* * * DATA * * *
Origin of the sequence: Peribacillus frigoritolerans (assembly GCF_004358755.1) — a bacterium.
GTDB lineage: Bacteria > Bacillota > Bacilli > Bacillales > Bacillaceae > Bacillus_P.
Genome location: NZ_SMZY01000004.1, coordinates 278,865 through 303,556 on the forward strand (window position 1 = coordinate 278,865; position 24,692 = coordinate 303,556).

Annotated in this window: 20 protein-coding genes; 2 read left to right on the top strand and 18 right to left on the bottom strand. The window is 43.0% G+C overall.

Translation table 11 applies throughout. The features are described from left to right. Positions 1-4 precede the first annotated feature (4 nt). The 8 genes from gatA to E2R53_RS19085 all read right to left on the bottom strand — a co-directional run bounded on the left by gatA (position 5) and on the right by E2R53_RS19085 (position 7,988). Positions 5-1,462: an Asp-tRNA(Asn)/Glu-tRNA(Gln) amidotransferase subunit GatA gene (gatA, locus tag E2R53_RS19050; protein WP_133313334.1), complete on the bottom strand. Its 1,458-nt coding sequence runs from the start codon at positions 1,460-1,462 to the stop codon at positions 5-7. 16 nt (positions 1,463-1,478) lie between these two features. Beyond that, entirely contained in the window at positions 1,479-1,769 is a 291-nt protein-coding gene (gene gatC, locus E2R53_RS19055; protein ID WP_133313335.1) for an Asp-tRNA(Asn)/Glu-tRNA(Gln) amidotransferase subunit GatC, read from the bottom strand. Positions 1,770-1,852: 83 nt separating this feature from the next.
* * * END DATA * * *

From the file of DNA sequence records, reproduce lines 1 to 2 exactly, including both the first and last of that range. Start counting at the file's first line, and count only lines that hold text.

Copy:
Origin of the sequence: Peribacillus frigoritolerans (assembly GCF_004358755.1) — a bacterium.
GTDB lineage: Bacteria > Bacillota > Bacilli > Bacillales > Bacillaceae > Bacillus_P.